American Journal of Medical Sciences and Medicine
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American Journal of Medical Sciences and Medicine. 2017, 5(2), 23-26
DOI: 10.12691/ajmsm-5-2-1
Open AccessArticle

The Association between Central Obesity and the Risk of Irritable Bowel Syndrome: A Case-control Study

Bilal Natiq Nuaman1,

1Department of Medicine, College of Medicine, Al-Iraqia University Baghdad, Iraq

Pub. Date: April 18, 2017

Cite this paper:
Bilal Natiq Nuaman. The Association between Central Obesity and the Risk of Irritable Bowel Syndrome: A Case-control Study. American Journal of Medical Sciences and Medicine. 2017; 5(2):23-26. doi: 10.12691/ajmsm-5-2-1

Abstract

Background: Central obesity and Irritable Bowel Syndrome (IBS) are common medical conditions with similar etiologic mechanisms. There are limited studies to evaluate the association between obesity, especially central obesity; with IBS. Establishing such association is important in the management of IBS. Objective: To evaluate the association between central obesity and IBS in Iraqi patients using Waist-to-Height ratio (WtHR) as an index of central obesity. Patients and Methods: Central obesity defined by Waist-to-Height ratio > 0.5. Inclusion and exclusion criteria for diagnosing IBS were used. A case-control study was performed at AL-Nuaman Teaching Hospital in the period from January 2015 to December 2015, Comparing Waist-to-Height ratio (WtHR) between 75 patients (with IBS) and 130 controls (without IBS) to assess the association between central obesity and IBS. Chi-square test with 95% confidence was used to evaluate association between central obesity and IBS, and Odds ratio (OR) for central obesity was determined. Results: There is significant association between central obesity and IBS, x2 (1) = 36.2, P < 0.001). The strength of association using phi coefficient is medium positive (φ=42, p<0.001). Conclusion: Central obesity is significantly associated with IBS and may be regarded as a risk factor for IBS.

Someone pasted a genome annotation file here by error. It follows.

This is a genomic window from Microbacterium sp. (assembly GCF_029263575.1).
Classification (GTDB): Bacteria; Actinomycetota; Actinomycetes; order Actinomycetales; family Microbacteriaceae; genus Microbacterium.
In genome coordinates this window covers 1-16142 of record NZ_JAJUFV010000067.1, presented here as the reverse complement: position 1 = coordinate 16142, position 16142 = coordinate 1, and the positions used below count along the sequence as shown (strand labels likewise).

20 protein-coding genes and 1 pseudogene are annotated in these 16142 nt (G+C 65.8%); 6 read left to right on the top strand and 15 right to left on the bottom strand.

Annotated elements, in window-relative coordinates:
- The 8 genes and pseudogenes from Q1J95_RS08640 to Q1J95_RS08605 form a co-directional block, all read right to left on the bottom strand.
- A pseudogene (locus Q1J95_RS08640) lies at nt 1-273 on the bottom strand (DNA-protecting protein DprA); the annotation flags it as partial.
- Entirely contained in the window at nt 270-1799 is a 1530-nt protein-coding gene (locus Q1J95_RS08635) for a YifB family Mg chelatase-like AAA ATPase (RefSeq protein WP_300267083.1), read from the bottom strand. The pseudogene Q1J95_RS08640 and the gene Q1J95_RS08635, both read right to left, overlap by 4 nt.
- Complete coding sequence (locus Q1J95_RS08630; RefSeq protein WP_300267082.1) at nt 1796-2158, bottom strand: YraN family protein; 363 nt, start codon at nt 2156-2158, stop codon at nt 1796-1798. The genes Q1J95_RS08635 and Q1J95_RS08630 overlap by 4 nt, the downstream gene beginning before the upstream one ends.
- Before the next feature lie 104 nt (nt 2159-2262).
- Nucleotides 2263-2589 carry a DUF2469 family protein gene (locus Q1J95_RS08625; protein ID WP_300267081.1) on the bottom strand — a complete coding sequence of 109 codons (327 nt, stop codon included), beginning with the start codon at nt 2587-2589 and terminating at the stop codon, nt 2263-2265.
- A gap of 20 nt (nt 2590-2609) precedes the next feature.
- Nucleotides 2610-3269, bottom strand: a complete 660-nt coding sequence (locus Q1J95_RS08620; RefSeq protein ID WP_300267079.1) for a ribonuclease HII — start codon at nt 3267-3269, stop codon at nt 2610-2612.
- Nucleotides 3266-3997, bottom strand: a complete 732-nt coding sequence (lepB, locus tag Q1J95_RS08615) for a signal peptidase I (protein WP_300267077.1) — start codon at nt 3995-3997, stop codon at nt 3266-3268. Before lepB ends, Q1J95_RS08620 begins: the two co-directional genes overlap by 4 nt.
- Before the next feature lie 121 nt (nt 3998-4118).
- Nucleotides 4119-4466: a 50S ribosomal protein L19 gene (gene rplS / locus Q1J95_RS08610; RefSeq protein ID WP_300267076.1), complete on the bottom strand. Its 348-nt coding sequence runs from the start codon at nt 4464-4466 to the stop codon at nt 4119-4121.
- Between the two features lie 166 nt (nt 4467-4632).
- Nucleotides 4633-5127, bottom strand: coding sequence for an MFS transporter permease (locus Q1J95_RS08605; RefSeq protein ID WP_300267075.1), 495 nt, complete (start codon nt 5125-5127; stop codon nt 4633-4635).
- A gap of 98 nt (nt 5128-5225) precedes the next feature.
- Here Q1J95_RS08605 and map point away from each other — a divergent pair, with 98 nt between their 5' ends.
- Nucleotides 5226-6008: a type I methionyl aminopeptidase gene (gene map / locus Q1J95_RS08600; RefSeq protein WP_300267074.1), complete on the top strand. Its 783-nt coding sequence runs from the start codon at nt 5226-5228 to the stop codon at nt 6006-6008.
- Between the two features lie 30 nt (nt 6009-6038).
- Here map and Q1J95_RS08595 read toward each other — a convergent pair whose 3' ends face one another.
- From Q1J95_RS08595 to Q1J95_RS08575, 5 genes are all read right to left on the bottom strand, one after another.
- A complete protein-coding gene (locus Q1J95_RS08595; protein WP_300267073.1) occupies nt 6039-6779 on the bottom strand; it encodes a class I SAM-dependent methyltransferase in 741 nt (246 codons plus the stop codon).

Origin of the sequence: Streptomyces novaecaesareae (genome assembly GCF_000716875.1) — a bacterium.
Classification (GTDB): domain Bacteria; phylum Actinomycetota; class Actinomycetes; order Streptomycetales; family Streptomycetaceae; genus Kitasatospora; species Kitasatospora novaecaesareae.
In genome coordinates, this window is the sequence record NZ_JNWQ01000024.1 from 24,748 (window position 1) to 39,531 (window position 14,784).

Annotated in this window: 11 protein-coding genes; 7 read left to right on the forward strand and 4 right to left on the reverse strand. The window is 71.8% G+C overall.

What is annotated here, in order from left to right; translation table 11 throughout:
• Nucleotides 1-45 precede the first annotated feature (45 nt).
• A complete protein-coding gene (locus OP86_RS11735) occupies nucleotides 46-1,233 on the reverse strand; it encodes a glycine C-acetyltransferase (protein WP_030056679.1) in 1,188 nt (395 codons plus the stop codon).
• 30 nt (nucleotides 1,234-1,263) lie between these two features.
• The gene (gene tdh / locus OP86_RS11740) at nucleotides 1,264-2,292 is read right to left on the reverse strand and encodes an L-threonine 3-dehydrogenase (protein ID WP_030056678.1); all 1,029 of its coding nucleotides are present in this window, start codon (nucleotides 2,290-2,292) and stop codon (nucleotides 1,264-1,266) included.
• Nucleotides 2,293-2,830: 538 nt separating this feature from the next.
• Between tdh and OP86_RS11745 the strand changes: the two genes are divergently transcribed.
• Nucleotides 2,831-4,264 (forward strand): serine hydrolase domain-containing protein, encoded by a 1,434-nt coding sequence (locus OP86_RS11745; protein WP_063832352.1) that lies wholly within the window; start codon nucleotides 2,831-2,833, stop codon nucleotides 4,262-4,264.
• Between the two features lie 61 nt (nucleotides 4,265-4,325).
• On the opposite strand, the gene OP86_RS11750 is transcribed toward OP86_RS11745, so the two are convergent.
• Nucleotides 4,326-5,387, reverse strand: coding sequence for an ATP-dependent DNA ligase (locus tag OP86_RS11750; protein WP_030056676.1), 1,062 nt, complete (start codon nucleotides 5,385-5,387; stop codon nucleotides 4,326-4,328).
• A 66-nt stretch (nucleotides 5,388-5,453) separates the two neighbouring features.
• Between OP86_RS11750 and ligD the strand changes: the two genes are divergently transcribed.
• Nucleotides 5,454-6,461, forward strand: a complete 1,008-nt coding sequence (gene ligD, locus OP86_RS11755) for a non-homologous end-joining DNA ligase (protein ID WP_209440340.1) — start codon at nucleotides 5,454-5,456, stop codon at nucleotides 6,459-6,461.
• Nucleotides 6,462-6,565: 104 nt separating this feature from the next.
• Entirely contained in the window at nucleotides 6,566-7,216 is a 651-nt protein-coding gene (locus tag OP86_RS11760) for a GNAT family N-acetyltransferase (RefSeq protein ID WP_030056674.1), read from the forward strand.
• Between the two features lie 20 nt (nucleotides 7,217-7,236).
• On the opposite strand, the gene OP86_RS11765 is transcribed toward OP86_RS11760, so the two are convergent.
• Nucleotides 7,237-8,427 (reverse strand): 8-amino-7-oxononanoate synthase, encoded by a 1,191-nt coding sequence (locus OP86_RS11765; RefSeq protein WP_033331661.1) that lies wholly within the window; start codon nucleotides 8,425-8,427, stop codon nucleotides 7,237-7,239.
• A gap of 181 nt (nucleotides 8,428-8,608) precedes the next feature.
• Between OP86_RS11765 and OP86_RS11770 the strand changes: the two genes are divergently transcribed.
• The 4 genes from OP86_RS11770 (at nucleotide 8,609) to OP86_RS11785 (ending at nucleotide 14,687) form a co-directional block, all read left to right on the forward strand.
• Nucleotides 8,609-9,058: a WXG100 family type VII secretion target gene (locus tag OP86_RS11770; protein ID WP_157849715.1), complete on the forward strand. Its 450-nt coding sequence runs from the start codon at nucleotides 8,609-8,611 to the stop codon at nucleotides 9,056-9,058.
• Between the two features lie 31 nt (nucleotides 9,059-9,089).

Keywords:
central obesity IBS Waist-to-Height ratio (WtHR) case-control study

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